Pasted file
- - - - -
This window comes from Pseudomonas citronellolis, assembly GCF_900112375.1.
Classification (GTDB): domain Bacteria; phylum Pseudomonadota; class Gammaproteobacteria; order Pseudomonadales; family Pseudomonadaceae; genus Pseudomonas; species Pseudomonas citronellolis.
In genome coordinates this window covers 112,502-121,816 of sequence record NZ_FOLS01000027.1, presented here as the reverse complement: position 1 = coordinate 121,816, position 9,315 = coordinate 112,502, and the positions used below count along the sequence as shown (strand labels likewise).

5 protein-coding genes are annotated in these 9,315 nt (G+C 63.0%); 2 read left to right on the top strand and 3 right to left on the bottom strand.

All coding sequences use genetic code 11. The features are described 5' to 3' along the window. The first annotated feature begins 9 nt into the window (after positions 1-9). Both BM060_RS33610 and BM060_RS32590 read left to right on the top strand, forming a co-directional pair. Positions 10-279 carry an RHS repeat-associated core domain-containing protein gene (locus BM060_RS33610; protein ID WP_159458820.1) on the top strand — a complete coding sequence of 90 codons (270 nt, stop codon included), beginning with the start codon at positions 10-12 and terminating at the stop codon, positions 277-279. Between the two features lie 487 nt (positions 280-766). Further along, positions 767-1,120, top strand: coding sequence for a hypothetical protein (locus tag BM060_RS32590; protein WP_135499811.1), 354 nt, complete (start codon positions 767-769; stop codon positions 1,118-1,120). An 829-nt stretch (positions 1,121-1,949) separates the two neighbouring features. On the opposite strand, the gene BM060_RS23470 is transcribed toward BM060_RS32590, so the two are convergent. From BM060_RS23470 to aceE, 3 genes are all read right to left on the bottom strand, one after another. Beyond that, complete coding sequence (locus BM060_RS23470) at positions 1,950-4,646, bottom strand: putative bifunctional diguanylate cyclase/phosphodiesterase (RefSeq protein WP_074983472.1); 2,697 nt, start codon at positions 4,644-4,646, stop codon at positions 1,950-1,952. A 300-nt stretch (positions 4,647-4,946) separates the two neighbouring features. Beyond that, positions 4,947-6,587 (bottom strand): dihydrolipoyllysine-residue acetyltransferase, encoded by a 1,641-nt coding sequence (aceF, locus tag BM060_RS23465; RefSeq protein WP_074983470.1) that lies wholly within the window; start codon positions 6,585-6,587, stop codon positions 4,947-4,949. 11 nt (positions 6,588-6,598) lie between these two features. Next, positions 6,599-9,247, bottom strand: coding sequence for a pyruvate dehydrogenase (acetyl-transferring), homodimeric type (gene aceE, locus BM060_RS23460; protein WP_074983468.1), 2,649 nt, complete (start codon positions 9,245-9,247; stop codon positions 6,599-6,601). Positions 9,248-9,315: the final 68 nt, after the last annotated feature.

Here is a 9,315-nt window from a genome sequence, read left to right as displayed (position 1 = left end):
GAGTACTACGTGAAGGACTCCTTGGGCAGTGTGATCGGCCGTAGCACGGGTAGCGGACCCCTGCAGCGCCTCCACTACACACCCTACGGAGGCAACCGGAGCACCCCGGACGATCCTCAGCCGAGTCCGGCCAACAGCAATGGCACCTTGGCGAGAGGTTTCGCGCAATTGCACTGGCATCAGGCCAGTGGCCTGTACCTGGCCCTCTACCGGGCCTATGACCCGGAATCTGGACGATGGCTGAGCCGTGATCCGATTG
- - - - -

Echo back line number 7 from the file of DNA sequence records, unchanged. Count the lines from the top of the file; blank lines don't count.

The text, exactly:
GAGTACTACGTGAAGGACTCCTTGGGCAGTGTGATCGGCCGTAGCACGGGTAGCGGACCCCTGCAGCGCCTCCACTACACACCCTACGGAGGCAACCGGAGCACCCCGGACGATCCTCAGCCGAGTCCGGCCAACAGCAATGGCACCTTGGCGAGAGGTTTCGCGCAATTGCACTGGCATCAGGCCAGTGGCCTGTACCTGGCCCTCTACCGGGCCTATGACCCGGAATCTGGACGATGGCTGAGCCGTGATCCGATTG